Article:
Betsy: To answer the question, do they have different alumni bases, I think that the Stanford’s smaller alumni base is probably to an advantage; it’s a little bit tighter knit and they’re going to lend a hand a little bit more, but I don’t think it’s to the extent of Tuck. I think that Tuck is in a class by itself. I’m not going to say that Harvard alumni are not that helpful; I think that it really depends on who you ask. With schools like Tuck, it really doesn’t depend on who you ask—the CEO will respond to your call. I think with Harvard and with Stanford, if you’re going to call Mary Barra, who runs General Motors and is a Stanford graduate, she probably isn’t going to return your call. If she had gone to Tuck, she probably would. That’s the way it works with both Harvard and Stanford; it really depends on who you call and I think the younger people are definitely more responsive.
John: I do think Stanford has a closer-knit alumni group, in part because it is smaller, in part because one measure of alumni loyalty is the percentage of alumni who give back to the school, and Stanford is double the rate of Harvard. And I think that tells you a lot about the commitment that the MBAs at Stanford have to each other. And because it’s a smaller school, you’re going to end up knowing more people than you would at Harvard. Sectionmates know each other very well at Harvard, but there are a lot of people who go through Harvard you don’t really know at all. I think that’s rarer at Stanford due to the size of the class.
Justin: On fellowships, it’s need-based aid at HBS and Stanford, there’s not much known about it, so I’m interested in your thoughts. Does it seem to be competitive with merit-based aid at other top schools, and is this need-based aid negotiable at all.
Betsy: They have to be competitive; it’s market-based, they understand, it is a business school, but exactly how it’s done, I don’t think anybody really knows. But I do want you to know that it is negotiable, that Harvard and Stanford are very concerned about losing candidates to each other. You are really in the driver’s seat in that way. This isn’t just the case with Harvard and Stanford: some schools will need some proof. If you say, I got $X from school Y, some schools will definitely need to see that you’re not just bluffing. Not that you would, but it’s not a game and the schools take it pretty seriously. So yes, you will be able to do some negotiation, in of course, a very diplomatic way. They’re not going to un-invite you to the class, that’s not going to happen, but at the same time, you want to keep good relations on all sides. But you also want to get as much money as you can. This is not an inexpensive proposition, and you should be very clear that money is involved.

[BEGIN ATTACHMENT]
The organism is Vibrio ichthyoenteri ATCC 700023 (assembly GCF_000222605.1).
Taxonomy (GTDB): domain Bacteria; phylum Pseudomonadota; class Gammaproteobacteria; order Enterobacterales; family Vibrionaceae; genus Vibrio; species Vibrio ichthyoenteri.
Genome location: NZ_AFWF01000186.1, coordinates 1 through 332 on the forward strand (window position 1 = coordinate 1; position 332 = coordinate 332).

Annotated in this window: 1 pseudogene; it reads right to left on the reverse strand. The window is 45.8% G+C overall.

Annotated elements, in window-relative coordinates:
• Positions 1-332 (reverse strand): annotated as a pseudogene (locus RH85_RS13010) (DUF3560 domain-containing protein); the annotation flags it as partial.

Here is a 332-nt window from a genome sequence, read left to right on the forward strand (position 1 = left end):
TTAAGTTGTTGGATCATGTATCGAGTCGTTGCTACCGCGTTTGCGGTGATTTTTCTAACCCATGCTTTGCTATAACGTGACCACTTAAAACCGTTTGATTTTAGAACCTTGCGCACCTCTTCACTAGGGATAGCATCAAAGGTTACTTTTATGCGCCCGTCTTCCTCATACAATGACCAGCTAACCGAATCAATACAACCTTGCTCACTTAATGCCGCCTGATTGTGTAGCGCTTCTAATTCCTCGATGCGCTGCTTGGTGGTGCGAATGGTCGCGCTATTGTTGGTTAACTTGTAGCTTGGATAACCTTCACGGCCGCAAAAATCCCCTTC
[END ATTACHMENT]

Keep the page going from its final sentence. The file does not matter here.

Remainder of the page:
John: So Betsy, how does that conversation sound? How does Justin approach that conversation with a Harvard and a Stanford?
Betsy: If you do meet any people from the admissions committee when you are on campus or at the admit weekend, I think you can mention it. You can say, “I’m looking at both schools, and I am interested in a lot of different things, but the money is an issue [and if you’ve already got the number], can you match it? That would be a material difference to me. You ask that question in a very polite way, and a firm way. Really, you don’t try to be a hard ass about it, you just be very frank and very open and say this is the situation. If it’s a really wide gap, say “This is a wide gap and that’s material.” And if it’s not just a wide gap, say, “I think it would be really great if you could help me out here.” Be very down to earth in the way you do it; they really want to get you to come to their school, I can’t guarantee any of it, but they will probably be positive.
John: Justin is in an interesting situation because he has a great job at a global company of renown, so I would presume you’re getting well-paid for that job and he is going to be in a need-based pool where people are coming from non-profits, government jobs, jobs that don’t pay nearly as well, people from international locales where compensation might be less. What if, in fact, he gets no financial aid from Harvard and Stanford, would you advise that he borrow the money, just goes, and does it regardless?